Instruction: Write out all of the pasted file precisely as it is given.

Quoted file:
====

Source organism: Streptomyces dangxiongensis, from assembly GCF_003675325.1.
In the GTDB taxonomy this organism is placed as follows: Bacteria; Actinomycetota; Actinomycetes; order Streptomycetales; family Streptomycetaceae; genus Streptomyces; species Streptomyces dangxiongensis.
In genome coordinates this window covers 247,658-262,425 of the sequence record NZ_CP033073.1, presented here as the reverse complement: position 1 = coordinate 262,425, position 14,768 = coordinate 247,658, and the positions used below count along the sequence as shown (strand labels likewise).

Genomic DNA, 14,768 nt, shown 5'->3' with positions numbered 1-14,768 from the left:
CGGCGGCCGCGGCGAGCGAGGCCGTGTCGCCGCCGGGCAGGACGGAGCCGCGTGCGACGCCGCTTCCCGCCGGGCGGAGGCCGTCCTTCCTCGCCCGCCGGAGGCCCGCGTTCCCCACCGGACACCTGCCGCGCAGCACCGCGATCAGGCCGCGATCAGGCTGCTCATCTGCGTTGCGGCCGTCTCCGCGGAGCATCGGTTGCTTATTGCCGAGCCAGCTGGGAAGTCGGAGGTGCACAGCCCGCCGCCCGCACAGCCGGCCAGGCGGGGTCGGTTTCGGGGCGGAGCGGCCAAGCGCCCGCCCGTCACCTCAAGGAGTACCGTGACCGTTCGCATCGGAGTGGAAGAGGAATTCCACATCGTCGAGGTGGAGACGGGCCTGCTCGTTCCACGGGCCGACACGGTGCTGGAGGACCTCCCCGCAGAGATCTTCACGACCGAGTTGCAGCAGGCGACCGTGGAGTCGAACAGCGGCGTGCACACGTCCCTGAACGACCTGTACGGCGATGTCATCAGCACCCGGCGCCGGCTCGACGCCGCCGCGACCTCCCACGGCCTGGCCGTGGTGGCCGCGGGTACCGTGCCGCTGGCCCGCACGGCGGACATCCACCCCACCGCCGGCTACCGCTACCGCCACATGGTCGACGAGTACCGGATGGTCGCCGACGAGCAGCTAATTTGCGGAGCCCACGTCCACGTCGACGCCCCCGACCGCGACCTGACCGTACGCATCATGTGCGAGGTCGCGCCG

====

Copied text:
Source organism: Streptomyces dangxiongensis, from assembly GCF_003675325.1.
In the GTDB taxonomy this organism is placed as follows: Bacteria; Actinomycetota; Actinomycetes; order Streptomycetales; family Streptomycetaceae; genus Streptomyces; species Streptomyces dangxiongensis.
In genome coordinates this window covers 247,658-262,425 of the sequence record NZ_CP033073.1, presented here as the reverse complement: position 1 = coordinate 262,425, position 14,768 = coordinate 247,658, and the positions used below count along the sequence as shown (strand labels likewise).

Genomic DNA, 14,768 nt, shown 5'->3' with positions numbered 1-14,768 from the left:
CGGCGGCCGCGGCGAGCGAGGCCGTGTCGCCGCCGGGCAGGACGGAGCCGCGTGCGACGCCGCTTCCCGCCGGGCGGAGGCCGTCCTTCCTCGCCCGCCGGAGGCCCGCGTTCCCCACCGGACACCTGCCGCGCAGCACCGCGATCAGGCCGCGATCAGGCTGCTCATCTGCGTTGCGGCCGTCTCCGCGGAGCATCGGTTGCTTATTGCCGAGCCAGCTGGGAAGTCGGAGGTGCACAGCCCGCCGCCCGCACAGCCGGCCAGGCGGGGTCGGTTTCGGGGCGGAGCGGCCAAGCGCCCGCCCGTCACCTCAAGGAGTACCGTGACCGTTCGCATCGGAGTGGAAGAGGAATTCCACATCGTCGAGGTGGAGACGGGCCTGCTCGTTCCACGGGCCGACACGGTGCTGGAGGACCTCCCCGCAGAGATCTTCACGACCGAGTTGCAGCAGGCGACCGTGGAGTCGAACAGCGGCGTGCACACGTCCCTGAACGACCTGTACGGCGATGTCATCAGCACCCGGCGCCGGCTCGACGCCGCCGCGACCTCCCACGGCCTGGCCGTGGTGGCCGCGGGTACCGTGCCGCTGGCCCGCACGGCGGACATCCACCCCACCGCCGGCTACCGCTACCGCCACATGGTCGACGAGTACCGGATGGTCGCCGACGAGCAGCTAATTTGCGGAGCCCACGTCCACGTCGACGCCCCCGACCGCGACCTGACCGTACGCATCATGTGCGAGGTCGCGCCG